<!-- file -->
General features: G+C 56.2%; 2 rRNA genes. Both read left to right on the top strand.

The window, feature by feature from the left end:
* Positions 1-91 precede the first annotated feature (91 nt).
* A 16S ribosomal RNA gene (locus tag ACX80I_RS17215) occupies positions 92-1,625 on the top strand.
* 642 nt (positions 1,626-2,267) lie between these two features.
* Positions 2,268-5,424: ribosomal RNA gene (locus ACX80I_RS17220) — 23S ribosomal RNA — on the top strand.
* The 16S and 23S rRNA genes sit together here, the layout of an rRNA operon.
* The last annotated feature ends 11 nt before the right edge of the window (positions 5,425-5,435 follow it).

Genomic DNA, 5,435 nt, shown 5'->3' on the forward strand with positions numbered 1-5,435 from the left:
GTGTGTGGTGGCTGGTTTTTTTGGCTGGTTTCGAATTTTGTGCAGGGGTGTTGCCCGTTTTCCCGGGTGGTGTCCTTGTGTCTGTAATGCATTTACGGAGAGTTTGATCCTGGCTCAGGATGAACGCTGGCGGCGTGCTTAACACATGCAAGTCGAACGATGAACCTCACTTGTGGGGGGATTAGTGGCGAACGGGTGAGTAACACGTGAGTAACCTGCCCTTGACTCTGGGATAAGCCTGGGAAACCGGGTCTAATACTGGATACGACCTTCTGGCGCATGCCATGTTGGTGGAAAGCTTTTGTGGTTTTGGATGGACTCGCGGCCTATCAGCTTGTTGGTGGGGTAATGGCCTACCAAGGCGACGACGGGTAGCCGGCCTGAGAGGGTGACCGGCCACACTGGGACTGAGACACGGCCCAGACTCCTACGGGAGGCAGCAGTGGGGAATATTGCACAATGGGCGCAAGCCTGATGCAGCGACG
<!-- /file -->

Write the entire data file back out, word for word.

General features: G+C 56.2%; 2 rRNA genes. Both read left to right on the top strand.

The window, feature by feature from the left end:
* Positions 1-91 precede the first annotated feature (91 nt).
* A 16S ribosomal RNA gene (locus tag ACX80I_RS17215) occupies positions 92-1,625 on the top strand.
* 642 nt (positions 1,626-2,267) lie between these two features.
* Positions 2,268-5,424: ribosomal RNA gene (locus ACX80I_RS17220) — 23S ribosomal RNA — on the top strand.
* The 16S and 23S rRNA genes sit together here, the layout of an rRNA operon.
* The last annotated feature ends 11 nt before the right edge of the window (positions 5,425-5,435 follow it).

Genomic DNA, 5,435 nt, shown 5'->3' on the forward strand with positions numbered 1-5,435 from the left:
GTGTGTGGTGGCTGGTTTTTTTGGCTGGTTTCGAATTTTGTGCAGGGGTGTTGCCCGTTTTCCCGGGTGGTGTCCTTGTGTCTGTAATGCATTTACGGAGAGTTTGATCCTGGCTCAGGATGAACGCTGGCGGCGTGCTTAACACATGCAAGTCGAACGATGAACCTCACTTGTGGGGGGATTAGTGGCGAACGGGTGAGTAACACGTGAGTAACCTGCCCTTGACTCTGGGATAAGCCTGGGAAACCGGGTCTAATACTGGATACGACCTTCTGGCGCATGCCATGTTGGTGGAAAGCTTTTGTGGTTTTGGATGGACTCGCGGCCTATCAGCTTGTTGGTGGGGTAATGGCCTACCAAGGCGACGACGGGTAGCCGGCCTGAGAGGGTGACCGGCCACACTGGGACTGAGACACGGCCCAGACTCCTACGGGAGGCAGCAGTGGGGAATATTGCACAATGGGCGCAAGCCTGATGCAGCGACG